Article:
Is it possible to set monitors or rules to only fire during certain hours?

I’ve recently installed the latest Orion MP from Solarwinds and I’ve noticed a ton of “Orion Response Time Alert” alerts as well as others that happen predominantly during backup hours. Is there a way to supress events for this rule (as well as others) to reduce the noise? I really don’t want to have to put everything in maintenance mode throughout the entire night every night as I’d like to know if critical services really are having issues. I just don’t need hundreds of these warnings killing my views.



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Have SCOM monitor your critical services via synthetic transactions and only look at SolarWinds data if the synthetic transactions shows a slow response time or fails.

Thanks Wilson. I’d rather not reinvent monitoring though by having to create new transactions. I like what the MP is giving me but just want to have them go silent during the backup window.

Hi Gary

Yes; but you need to edit the code. I’ve given a very brief example here of building a powershelgl monitor with business hours and match count.

Part 1 – The PowerShell –

Part 2 – The Data Source and Probe –

Part 3 – The Monitor Type –

Part 4 – The Monitor –

Part 5 – A diagnostic task to view all the folders in the top level folder –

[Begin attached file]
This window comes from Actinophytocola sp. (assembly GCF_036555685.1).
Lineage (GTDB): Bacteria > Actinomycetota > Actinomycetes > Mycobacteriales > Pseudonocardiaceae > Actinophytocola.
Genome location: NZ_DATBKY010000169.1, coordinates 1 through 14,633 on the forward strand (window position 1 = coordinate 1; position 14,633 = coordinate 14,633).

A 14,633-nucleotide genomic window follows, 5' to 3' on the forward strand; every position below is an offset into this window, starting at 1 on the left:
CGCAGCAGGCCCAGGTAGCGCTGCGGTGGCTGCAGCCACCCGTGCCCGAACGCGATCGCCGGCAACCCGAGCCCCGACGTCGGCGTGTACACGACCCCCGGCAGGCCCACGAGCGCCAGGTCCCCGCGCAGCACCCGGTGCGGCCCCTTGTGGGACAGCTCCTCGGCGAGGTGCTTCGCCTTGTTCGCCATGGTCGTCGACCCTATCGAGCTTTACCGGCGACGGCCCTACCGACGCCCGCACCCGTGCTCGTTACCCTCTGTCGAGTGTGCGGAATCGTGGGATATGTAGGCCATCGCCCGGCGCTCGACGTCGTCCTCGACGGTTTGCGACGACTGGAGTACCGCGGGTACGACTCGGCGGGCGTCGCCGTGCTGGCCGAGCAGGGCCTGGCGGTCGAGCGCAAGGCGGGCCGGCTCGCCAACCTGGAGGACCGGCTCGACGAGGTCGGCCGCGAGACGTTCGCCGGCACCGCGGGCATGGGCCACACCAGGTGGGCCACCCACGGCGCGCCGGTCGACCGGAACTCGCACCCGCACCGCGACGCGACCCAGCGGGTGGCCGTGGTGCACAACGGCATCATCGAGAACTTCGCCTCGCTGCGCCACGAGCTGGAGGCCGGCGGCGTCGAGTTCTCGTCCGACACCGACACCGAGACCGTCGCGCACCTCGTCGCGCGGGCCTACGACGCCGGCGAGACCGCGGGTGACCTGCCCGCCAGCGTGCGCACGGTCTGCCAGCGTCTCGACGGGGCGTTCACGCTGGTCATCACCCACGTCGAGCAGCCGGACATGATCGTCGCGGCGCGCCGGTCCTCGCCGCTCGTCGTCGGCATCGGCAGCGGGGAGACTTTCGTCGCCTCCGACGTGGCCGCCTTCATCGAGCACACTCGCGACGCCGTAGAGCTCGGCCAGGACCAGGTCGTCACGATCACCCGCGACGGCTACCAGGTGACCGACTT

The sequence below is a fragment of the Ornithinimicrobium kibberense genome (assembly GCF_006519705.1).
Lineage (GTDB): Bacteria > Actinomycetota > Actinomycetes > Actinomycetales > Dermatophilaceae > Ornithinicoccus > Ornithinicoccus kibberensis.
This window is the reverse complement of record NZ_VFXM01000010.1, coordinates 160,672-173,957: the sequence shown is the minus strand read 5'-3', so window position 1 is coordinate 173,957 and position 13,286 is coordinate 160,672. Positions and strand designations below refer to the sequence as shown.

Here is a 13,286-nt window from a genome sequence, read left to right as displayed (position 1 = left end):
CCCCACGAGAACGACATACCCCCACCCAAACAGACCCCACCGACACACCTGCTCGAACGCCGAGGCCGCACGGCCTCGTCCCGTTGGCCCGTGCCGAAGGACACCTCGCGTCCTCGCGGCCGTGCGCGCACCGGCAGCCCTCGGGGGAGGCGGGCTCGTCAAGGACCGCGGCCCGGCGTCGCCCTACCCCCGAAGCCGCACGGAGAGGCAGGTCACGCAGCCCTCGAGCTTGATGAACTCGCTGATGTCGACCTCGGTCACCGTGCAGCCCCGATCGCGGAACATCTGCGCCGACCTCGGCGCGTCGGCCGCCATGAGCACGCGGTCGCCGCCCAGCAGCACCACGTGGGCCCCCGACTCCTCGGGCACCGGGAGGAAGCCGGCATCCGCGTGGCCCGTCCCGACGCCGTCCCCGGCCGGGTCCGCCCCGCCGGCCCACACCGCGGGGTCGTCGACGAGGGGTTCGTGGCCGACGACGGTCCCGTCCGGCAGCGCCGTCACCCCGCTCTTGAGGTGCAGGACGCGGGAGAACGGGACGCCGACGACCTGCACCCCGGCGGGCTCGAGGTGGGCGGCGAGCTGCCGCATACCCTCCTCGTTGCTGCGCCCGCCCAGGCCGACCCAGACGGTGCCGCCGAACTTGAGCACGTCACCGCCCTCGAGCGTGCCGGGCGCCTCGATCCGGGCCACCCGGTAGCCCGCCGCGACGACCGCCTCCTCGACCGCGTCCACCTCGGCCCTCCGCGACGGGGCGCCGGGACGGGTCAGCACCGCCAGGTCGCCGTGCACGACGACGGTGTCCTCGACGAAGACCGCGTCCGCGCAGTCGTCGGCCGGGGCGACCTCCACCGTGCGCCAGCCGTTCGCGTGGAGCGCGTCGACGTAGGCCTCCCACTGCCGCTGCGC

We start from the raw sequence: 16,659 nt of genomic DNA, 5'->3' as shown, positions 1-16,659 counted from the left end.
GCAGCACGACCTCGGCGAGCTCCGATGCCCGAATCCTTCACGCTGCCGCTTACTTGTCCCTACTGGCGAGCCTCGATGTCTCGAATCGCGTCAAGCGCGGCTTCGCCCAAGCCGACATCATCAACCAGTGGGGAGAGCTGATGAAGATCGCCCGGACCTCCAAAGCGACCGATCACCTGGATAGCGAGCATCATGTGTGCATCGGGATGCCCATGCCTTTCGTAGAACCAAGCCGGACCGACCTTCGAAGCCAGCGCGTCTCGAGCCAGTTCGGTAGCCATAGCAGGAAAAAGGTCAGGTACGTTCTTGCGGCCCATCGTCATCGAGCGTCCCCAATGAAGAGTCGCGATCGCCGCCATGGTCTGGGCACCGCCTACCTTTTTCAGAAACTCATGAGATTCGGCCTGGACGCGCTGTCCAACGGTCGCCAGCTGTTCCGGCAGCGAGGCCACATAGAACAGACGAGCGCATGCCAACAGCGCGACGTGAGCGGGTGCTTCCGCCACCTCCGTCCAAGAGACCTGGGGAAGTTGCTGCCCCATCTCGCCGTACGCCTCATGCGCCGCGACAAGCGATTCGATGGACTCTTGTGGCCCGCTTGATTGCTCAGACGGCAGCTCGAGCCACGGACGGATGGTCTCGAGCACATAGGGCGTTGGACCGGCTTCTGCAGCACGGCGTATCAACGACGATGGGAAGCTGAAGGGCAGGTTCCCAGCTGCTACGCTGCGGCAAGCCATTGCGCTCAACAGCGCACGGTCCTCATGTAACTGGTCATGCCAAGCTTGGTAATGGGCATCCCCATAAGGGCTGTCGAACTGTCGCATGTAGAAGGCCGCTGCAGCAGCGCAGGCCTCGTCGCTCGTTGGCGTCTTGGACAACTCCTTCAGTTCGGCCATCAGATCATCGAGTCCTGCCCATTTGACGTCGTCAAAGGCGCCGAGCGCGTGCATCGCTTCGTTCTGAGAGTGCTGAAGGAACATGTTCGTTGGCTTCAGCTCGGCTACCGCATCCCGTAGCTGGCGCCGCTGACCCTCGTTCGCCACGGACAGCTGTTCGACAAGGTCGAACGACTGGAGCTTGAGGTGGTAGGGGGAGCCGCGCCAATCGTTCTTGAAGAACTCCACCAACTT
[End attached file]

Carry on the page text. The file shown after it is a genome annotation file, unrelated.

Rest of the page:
Part 6 – A recovery task to delete all the folders in the top level folder –

There are a number of ways to do it and the above is just my personal preference. It allows monitors to go unhealthy --> healthy out of hours but not healthy --> unhealthy by putting a scheduler filter on the unhealthy workflow.

If you didn’t want the monitor to run at all then you could put the filter on the underlying data source.



Well, my thinking is that you shouldn’t need to look at your SolarWinds data unless there an issue with your app. After all, your Solarwinds data is simply a means to an end, right?
At the end of the day you shouldn’t care about that data unless there is an actual impact to the service or app irrespective of backup windows…so I am thinking you should start from the end-user perspective first… and work your way backwards from there. Setting up a script to put those particular alerts in maintenance mode during backups is probably the best way clean up your views…while relying on the synthetic transaction to give you visibility to an end-user impacting service degradation/outage even if it occurs during a backup window.